I reviewed Dan Mazur‘s and Alexander Danner’s Comics. A Global History, 1968 to the Present in early September 2014 [in Portuguese only], connecting it to an ongoing and mutating trend around the history and memory of the medium of comics which I had dubbed “the recuperation of memory”, riffing from Thierry Groensteen’s adroit criticism that this had been (or still is) an art that has some difficulties in living with its own past. But since the mid-2000’s there had been a steady flow of archival editions in a multitude of contexts that was making possible a continuous, grounded access to many texts that were fundamental to an understanding of the complexity of comic’s own history. While not perfect or exhaustive (an impossible task), that incredible supply, associated with a no less incredible academic output in the past years, pushed for the need of a balanced act of cartography, and A Global History seems to offer just that: an English-language map of worldwide comics’ production, and one which presents, as I wrote, “a smooth and broad sailing.”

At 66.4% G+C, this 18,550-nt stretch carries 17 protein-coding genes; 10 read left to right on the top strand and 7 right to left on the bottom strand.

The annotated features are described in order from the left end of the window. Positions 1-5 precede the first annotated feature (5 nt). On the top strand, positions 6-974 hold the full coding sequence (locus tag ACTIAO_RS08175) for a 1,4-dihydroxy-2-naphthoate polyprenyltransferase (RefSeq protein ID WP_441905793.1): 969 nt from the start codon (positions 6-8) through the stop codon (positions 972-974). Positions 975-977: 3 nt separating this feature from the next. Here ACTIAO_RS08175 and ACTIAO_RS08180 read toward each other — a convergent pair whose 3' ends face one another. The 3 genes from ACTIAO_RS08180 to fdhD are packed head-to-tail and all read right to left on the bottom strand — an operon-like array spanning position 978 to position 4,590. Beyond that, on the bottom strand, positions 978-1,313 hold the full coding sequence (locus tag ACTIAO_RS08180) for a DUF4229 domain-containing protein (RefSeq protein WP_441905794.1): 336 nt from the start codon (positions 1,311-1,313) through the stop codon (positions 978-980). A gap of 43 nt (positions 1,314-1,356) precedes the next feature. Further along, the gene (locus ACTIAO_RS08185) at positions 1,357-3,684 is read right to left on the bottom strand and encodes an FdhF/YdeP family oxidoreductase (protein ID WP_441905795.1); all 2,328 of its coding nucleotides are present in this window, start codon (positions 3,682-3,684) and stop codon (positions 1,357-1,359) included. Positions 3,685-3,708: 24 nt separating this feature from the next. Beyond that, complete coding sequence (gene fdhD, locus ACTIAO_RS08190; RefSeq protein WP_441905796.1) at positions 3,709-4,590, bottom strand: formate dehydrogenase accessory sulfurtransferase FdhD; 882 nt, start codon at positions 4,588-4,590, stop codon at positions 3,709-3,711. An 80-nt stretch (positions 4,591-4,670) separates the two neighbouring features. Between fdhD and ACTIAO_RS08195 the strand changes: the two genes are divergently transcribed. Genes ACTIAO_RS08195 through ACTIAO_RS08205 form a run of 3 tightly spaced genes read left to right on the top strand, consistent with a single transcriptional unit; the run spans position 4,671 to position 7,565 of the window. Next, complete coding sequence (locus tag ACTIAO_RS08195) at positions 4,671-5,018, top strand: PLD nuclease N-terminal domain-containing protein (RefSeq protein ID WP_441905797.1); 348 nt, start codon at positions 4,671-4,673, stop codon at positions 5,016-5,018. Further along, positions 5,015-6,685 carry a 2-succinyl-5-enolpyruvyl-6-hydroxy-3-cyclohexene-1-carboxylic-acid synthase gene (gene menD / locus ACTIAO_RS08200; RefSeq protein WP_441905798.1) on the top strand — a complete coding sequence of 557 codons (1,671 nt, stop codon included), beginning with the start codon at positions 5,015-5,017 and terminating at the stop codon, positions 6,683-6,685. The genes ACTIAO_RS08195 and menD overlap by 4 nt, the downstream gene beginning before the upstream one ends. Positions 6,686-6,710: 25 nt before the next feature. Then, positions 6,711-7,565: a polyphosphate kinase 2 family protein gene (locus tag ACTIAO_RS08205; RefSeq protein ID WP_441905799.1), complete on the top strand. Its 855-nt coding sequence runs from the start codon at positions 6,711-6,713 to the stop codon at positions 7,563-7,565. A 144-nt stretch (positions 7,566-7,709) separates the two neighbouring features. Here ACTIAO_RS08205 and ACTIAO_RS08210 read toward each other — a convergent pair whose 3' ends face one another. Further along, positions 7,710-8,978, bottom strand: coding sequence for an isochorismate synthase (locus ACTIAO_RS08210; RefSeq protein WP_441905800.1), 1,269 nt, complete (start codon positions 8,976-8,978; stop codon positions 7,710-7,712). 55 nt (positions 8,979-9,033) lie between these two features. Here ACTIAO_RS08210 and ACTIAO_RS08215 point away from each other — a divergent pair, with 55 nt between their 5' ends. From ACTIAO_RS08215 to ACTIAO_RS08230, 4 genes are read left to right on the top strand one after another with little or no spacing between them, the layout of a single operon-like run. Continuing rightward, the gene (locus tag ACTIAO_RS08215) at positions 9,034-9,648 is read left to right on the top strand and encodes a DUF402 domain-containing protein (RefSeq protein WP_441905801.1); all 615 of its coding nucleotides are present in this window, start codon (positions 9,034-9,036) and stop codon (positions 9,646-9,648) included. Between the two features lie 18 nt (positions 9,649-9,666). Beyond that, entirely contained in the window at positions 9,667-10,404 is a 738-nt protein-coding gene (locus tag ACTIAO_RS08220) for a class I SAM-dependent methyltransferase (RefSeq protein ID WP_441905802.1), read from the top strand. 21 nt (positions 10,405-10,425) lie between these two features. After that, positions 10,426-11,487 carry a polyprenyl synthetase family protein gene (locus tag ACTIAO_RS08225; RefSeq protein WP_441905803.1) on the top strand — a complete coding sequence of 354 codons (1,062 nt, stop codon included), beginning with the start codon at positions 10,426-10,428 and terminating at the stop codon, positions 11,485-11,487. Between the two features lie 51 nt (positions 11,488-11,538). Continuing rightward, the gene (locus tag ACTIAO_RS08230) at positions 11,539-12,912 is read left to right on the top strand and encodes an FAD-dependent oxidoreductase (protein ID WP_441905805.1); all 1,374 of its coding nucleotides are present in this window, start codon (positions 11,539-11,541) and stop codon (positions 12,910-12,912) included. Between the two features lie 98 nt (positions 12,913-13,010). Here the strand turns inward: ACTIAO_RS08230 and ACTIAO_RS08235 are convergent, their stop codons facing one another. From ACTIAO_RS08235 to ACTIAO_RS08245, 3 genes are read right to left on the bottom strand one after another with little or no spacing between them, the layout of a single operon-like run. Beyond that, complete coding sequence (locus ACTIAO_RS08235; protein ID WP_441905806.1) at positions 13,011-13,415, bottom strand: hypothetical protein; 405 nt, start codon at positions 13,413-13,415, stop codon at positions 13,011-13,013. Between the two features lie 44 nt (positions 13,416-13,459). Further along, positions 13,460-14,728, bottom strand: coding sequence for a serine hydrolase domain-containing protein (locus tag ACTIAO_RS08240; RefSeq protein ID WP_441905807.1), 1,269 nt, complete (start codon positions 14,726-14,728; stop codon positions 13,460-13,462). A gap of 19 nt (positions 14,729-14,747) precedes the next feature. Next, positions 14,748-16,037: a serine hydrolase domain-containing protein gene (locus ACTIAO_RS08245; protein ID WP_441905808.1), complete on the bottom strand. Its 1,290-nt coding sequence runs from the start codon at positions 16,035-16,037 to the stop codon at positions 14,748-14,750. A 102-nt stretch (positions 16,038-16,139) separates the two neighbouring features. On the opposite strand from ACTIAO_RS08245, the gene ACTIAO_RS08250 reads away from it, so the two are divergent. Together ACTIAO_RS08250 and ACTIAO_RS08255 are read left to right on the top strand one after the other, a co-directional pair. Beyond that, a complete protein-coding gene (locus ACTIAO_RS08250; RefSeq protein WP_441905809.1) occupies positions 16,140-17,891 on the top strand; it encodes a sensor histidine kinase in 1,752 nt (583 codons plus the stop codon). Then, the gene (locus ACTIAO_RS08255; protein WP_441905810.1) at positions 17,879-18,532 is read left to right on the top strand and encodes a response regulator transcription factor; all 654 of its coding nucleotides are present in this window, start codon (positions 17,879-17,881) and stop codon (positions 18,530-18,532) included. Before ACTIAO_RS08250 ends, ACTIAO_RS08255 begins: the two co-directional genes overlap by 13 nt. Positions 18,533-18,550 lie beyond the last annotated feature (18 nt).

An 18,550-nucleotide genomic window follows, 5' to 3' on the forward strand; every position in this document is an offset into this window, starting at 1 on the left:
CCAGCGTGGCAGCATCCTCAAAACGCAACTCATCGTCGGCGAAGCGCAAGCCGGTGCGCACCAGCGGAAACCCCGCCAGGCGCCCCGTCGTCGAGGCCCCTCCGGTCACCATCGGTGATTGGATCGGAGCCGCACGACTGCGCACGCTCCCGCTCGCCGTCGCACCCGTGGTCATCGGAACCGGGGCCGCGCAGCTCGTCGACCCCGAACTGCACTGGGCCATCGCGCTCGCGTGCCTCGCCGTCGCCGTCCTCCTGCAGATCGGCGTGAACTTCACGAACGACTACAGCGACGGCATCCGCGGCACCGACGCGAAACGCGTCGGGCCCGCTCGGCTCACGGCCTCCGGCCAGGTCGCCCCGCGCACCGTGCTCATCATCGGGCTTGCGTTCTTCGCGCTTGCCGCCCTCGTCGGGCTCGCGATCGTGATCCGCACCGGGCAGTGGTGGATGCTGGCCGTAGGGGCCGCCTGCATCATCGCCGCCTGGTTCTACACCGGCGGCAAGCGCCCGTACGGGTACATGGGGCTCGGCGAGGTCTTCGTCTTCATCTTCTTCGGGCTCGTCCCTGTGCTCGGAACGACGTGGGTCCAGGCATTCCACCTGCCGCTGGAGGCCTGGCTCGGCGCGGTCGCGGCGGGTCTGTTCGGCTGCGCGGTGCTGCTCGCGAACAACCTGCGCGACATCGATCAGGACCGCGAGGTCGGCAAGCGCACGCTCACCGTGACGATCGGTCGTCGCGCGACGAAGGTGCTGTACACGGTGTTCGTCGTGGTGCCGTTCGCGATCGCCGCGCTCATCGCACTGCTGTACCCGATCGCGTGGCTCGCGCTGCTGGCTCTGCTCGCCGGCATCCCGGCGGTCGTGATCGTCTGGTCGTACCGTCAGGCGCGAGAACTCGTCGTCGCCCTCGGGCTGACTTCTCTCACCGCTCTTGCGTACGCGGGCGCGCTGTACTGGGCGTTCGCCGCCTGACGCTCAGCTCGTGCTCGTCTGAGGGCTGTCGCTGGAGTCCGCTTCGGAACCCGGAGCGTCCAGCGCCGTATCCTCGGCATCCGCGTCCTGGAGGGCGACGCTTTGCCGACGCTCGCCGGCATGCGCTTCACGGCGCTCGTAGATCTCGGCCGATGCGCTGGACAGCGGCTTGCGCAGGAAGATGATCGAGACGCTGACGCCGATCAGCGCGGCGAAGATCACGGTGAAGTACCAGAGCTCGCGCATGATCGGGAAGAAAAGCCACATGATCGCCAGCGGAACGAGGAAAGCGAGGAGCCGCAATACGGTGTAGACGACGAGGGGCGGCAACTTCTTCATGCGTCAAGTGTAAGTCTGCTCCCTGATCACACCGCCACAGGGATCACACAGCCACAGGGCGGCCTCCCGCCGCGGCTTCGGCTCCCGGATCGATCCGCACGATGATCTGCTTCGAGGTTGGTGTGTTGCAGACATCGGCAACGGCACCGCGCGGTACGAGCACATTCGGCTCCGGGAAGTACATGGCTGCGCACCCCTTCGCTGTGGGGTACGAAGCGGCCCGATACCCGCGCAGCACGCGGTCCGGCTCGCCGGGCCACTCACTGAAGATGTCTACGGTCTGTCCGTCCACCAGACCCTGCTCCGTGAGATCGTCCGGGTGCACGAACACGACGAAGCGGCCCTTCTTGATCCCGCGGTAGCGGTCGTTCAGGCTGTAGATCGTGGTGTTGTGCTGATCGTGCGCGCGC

I describe the book overall, pointing out how it is a very balanced take between broader perspectives and closer readings of specific contexts, markets, authors or even books. While there is unsurprisingly more attention given to the more central markets, there are enough mentions to peripheric poles of production. Even though, somewhat like Michael F. Suarez’ The Book. A Global History, the use of more diverse and localized expertises would probably bring up stronger assets to the table, considering the duo’s span, it is a great job. And it’s also a readable volume, more importantly, easily consultable and to the point, allowing for multiple usages of the book (casual reading, information checking, context-making, in a class, etc.).
Both authors were generous enough to give me some of their time for this email interview. This was published immediately in English at The Comics Alternative, here.